If the self-test is successfully completed the processor 232 activates the “HALTED” LED 253 and controls the coil select switch 239 to couple the first sensing coil 240 to the first detector 233.

If the start switch 250 is pressed and the first detector 233 detects that a passive sensor 20 is proximal to the first sensing coil 240, which would happen if, for example, a band 80 having a plurality of passive sensors 20 embedded therein is worn around an operator's wrist and is adjacent the first sensing coil 240, and the second detector detects that a passive sensor 20 is proximal to the third sensing coil 224, which would happen if, for example, a band 80 having a plurality of passive sensors 20 embedded therein is worn around an operator's ankle and is adjacent the third sensing coil 224, the processor 232 interprets this as a valid start command. However, if the start switch 250 is pressed and the first detector 233 does not detect that a passive sensor 20 is proximal to the first sensing coil 240 or the second detector does not detect that a passive sensor 20 is proximal to the third sensing coil 224, the processor 232 interprets this as an invalid start command and activates the “NO TAG” LED 254.

If a passive sensor 20 has been detected as being proximal to the first sensing coil 240 for more than 5 seconds and the start switch 250 is pressed after this 5 second period, the processor 232 interprets this as an invalid start command and will activate the “NO TAG” LED 254.

Upon receiving a valid start command, the previously described self-test of the second sensing coils 220, 221 and first detector 233 is repeated. However, during this second self-test the processor 232 causes the “ENABLED” LED 252 to flash. Upon passing the second self-test the processor 232 causes the “ENABLED” LED 252 to stay activated. Also, the processor 232 controls the coil select switch 239 so that the sensing coils 220, 221 are coupled to the first detector 233. Further, the processor 232 energizes the relays 243, 244 so that the feed rollers 262 of the wood-chipping machine 260 begin operating. If the internal watchdog 247 or the external watchdog 247 a detect that the processor 232 has stopped operating the watchdogs de-energize the relays 243, 244 so as to disable the hydraulic solenoid valve 246 and stop the feed rollers 262 from operating.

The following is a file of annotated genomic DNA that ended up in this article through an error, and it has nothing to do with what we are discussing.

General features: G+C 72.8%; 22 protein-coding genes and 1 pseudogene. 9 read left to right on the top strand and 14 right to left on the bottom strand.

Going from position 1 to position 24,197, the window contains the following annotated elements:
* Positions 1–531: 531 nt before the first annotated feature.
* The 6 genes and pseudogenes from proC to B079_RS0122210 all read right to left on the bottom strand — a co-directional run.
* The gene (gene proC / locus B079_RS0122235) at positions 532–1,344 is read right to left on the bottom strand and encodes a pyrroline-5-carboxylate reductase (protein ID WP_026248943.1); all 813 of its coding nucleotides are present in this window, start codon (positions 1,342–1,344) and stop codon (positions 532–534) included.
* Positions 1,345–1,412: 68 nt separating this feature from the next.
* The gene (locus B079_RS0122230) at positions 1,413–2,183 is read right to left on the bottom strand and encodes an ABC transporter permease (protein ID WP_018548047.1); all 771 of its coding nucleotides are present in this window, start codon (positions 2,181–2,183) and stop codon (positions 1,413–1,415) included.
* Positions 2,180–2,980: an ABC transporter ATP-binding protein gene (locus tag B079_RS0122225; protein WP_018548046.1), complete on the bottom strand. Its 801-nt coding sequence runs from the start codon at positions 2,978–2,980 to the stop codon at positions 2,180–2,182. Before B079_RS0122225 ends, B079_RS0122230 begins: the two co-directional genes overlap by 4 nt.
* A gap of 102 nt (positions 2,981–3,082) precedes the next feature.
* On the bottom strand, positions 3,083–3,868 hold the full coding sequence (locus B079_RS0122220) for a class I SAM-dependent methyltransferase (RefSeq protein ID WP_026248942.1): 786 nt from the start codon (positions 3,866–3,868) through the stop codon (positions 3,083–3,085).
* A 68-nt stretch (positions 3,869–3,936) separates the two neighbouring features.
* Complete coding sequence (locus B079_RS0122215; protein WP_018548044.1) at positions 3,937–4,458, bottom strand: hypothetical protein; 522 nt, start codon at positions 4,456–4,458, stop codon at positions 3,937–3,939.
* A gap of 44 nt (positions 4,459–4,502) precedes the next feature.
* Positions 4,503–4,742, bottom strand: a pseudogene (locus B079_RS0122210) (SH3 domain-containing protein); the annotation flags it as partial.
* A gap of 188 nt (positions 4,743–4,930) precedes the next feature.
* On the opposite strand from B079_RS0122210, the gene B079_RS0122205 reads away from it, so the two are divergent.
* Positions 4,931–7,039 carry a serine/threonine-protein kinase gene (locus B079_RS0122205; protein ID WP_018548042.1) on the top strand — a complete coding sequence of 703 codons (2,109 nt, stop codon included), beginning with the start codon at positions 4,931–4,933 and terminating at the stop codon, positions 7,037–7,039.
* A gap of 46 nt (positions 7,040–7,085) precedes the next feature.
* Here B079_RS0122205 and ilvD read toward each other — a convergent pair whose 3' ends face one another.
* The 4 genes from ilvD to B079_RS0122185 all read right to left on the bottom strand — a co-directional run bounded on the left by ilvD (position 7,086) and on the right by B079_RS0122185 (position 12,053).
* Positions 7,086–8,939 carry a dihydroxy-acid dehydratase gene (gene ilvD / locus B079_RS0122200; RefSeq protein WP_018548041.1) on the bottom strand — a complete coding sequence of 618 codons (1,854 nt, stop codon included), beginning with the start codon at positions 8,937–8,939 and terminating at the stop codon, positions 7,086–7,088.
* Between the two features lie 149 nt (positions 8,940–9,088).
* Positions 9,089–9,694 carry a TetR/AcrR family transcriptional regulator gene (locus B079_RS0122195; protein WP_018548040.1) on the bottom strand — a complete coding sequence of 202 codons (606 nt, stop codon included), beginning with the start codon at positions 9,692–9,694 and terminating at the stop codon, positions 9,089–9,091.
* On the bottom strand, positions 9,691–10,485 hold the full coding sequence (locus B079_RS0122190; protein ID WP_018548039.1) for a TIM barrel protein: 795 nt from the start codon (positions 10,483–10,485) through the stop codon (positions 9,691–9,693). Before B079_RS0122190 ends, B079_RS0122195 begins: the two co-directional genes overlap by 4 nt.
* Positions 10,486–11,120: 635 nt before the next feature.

During the time that the feed rollers 262 are operating, the first detector 233 monitors the second sensing coils 220, 221 and the second detector monitors the third sensing coil 224. If the first detector 233 detects a passive sensor 20 the first detector 233 signals the processor 232. If the second detector detects the presence of a passive sensor the second detector signals the processor 232. Upon being signalled by the first detector 233 or upon determining that a signal has not been received from the second detector for at least a predetermined period of time, the processor 232 deactivates the relay driver 245 and de-energizes the relays 243, 244, which disables the hydraulic solenoid valve 246 and causes the feed rollers 62 to stop operating. The processor 232 also deactivates the “ENABLED” LED 252 and activates the buzzer, “HALTED” LED 253 and “TRIPPED” LED 255. If the presence of a passive sensor 20 was detected by the first sensor 233, the machine cannot be restarted unless the passive sensor 20 is removed from the feed chute 261 and the stop switch 251 is pressed.

Pressing the stop switch 251 at any time causes the regulated 12 VDC power supply to be disconnected from the relays 243, 244. Also, the processor 232 disables the power hold driver 259.